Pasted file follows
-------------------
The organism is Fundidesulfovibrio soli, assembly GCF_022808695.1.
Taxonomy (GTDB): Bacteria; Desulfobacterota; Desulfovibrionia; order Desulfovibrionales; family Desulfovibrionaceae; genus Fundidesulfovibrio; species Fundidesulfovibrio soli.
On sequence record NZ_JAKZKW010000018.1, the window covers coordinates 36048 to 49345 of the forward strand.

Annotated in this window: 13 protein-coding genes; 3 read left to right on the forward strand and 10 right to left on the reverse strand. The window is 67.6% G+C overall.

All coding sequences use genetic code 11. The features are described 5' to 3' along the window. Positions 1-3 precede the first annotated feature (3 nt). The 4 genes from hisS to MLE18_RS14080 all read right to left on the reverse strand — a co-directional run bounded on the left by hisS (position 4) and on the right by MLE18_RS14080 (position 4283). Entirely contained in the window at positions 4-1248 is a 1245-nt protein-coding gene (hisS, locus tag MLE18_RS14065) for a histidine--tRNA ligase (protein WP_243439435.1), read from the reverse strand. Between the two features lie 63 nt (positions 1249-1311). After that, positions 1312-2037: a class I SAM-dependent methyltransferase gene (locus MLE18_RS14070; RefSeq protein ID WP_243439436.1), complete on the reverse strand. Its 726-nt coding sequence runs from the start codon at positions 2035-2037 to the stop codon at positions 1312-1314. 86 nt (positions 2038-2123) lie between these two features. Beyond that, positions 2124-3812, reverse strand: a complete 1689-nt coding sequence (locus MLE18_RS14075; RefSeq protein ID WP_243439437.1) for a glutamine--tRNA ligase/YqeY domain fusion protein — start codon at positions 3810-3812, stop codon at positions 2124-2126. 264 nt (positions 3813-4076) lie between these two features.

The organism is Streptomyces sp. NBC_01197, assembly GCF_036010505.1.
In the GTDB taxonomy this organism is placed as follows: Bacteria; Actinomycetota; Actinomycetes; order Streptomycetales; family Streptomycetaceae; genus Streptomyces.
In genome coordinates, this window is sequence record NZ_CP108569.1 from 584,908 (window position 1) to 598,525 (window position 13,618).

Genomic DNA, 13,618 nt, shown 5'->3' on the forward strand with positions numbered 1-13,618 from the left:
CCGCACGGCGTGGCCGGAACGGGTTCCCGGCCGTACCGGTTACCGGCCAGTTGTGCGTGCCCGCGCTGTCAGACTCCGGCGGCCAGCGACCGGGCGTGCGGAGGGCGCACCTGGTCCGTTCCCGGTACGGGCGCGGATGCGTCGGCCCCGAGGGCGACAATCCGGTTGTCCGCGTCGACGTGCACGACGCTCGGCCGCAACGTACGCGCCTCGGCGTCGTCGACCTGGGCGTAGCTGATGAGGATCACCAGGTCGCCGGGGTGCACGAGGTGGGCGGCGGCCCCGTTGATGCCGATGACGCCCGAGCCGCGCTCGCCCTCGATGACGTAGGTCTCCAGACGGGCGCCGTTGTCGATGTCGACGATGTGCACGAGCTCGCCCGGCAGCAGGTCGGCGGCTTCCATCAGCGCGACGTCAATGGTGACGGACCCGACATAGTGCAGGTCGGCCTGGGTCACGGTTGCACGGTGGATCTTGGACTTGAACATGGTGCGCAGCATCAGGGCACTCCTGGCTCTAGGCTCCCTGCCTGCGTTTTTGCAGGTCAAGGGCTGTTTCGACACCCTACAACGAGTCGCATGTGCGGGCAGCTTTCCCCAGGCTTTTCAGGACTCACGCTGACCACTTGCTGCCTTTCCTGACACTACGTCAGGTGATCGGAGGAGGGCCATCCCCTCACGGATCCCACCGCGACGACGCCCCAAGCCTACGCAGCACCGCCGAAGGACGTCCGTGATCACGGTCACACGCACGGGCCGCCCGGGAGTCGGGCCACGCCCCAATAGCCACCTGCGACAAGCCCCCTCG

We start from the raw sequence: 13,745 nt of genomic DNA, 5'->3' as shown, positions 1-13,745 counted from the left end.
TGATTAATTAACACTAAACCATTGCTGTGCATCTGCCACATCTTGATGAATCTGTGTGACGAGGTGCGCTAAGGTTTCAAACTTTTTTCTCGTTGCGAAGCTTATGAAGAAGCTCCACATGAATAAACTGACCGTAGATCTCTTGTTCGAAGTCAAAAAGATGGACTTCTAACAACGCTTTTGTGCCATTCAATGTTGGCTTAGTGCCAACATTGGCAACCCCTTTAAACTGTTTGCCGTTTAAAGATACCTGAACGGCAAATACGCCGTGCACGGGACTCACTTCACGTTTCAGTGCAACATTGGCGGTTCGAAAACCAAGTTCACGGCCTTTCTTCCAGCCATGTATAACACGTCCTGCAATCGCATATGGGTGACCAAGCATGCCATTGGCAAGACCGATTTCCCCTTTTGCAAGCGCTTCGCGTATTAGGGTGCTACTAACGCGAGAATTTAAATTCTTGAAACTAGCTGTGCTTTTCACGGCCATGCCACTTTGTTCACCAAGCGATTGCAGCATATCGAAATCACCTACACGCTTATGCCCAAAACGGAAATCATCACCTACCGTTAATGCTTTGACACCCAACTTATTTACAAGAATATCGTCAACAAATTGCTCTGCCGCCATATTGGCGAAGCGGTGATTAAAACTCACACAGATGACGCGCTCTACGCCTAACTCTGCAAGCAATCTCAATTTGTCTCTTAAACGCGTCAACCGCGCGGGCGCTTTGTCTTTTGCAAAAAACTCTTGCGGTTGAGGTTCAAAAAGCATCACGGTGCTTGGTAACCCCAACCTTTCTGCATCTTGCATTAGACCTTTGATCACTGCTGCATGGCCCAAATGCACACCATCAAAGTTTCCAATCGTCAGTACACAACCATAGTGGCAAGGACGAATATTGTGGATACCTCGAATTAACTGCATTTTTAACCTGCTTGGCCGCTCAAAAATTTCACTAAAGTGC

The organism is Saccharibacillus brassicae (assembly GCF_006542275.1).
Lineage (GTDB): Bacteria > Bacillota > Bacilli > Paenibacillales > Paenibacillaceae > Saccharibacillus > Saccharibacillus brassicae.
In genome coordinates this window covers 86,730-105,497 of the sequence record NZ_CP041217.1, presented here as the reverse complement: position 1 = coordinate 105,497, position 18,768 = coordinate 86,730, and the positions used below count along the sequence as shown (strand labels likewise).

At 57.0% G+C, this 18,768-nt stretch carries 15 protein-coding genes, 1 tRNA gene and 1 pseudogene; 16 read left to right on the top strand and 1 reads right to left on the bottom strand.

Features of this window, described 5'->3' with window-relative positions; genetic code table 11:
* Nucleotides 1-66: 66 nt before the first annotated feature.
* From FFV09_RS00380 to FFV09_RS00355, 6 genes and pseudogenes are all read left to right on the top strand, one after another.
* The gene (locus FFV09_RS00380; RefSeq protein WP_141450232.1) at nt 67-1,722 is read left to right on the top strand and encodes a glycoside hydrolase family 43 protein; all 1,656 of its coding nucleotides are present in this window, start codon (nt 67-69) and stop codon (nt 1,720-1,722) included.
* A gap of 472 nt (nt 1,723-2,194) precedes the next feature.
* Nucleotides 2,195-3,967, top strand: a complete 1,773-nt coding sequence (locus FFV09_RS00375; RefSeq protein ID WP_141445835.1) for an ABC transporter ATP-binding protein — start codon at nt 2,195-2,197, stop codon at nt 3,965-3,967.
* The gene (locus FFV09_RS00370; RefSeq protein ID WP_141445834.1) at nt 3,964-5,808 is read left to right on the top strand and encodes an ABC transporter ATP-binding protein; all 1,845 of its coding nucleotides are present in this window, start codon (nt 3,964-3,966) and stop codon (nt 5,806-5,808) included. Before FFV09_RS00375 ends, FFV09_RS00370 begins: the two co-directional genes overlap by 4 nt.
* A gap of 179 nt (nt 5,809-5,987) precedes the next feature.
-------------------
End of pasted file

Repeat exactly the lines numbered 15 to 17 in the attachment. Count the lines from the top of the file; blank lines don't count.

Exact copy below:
In genome coordinates this window covers 86,730-105,497 of the sequence record NZ_CP041217.1, presented here as the reverse complement: position 1 = coordinate 105,497, position 18,768 = coordinate 86,730, and the positions used below count along the sequence as shown (strand labels likewise).

At 57.0% G+C, this 18,768-nt stretch carries 15 protein-coding genes, 1 tRNA gene and 1 pseudogene; 16 read left to right on the top strand and 1 reads right to left on the bottom strand.

Features of this window, described 5'->3' with window-relative positions; genetic code table 11: